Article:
Are You Financially Prepared for a Divorce?

Gavel and money

Would you save money to prepare for a divorce? A survey showed that two-thirds of Americans are unprepared financially in the event that their marriage reaches a dead end.

TD Ameritrade’s Financial Challenges of Divorce and Widowhood survey gathered information from 2,000 adults between 37 years old and above. The respondents also said that they have not prepared for the possibility of becoming a widow or widower.

The Truth Hurts

It might seem counterintuitive to tie the knot and then save for a potential divorce, but statistics indicate the ugly truth. An estimated 4 out of 10 married couples in the US decide to break up, while widowed Americans account for around 25% of people 65 years old and above.

If you live in New York, the first thing you should do when making financial plans includes looking for divorce lawyers in Long Island or New York City. The state may have the lowest divorce rate in 2016, but it does not imply that it may continue in the future.

Financial Plans

Census data revealed that only nearly 13 out of 1,000 New York married couples divorced in 2016. Experts believe that this may be due to alimony laws in the state. David Lynch, TD Ameritrade managing director and head of branches, said that having a financial plan is essential for when all else fails.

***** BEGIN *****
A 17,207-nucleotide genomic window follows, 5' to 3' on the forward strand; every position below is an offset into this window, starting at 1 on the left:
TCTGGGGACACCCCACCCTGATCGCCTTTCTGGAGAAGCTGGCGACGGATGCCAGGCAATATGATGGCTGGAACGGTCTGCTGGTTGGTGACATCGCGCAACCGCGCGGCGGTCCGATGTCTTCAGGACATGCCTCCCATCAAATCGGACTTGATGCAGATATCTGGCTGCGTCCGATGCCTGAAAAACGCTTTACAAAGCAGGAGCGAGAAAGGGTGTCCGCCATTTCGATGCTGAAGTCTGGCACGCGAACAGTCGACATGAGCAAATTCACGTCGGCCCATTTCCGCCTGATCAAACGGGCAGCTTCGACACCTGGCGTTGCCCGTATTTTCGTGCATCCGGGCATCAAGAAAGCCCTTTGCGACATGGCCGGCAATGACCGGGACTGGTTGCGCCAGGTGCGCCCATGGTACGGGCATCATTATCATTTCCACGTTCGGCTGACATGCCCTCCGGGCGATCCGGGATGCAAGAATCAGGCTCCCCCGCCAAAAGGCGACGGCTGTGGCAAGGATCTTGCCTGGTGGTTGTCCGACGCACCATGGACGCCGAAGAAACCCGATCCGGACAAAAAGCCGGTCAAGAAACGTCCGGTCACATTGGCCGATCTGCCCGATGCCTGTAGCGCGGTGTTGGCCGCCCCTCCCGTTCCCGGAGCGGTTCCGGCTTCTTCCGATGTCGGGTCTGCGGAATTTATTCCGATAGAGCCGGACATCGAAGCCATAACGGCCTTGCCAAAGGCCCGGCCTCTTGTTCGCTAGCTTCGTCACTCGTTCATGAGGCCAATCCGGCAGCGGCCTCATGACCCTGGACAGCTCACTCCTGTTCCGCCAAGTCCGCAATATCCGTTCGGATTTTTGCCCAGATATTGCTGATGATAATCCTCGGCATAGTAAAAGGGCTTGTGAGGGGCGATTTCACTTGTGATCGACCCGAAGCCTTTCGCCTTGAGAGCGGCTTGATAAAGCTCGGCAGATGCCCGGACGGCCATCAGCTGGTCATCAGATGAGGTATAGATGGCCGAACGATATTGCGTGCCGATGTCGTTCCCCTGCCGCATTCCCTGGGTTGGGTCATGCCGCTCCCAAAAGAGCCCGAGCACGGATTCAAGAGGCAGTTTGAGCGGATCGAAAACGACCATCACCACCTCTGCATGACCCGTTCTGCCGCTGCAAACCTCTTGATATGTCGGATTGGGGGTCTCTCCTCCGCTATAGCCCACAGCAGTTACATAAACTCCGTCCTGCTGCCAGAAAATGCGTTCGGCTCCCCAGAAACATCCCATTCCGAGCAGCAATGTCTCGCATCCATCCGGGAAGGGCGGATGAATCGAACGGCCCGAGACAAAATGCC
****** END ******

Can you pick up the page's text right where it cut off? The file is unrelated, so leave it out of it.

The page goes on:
This will help you when the time comes that experiencing the burden of alimony laws might be a better option than remaining married to your spouse. Lynch described a financial plan for divorce similar to how we spend for other emergencies, such as possible disabilities or illnesses, in the future.

When you start saving for a potential divorce, it should not necessarily mean that you expect a failed marriage. You should consider it as a safety net since it is common knowledge that ending your marriage will require you to spend a lot of money.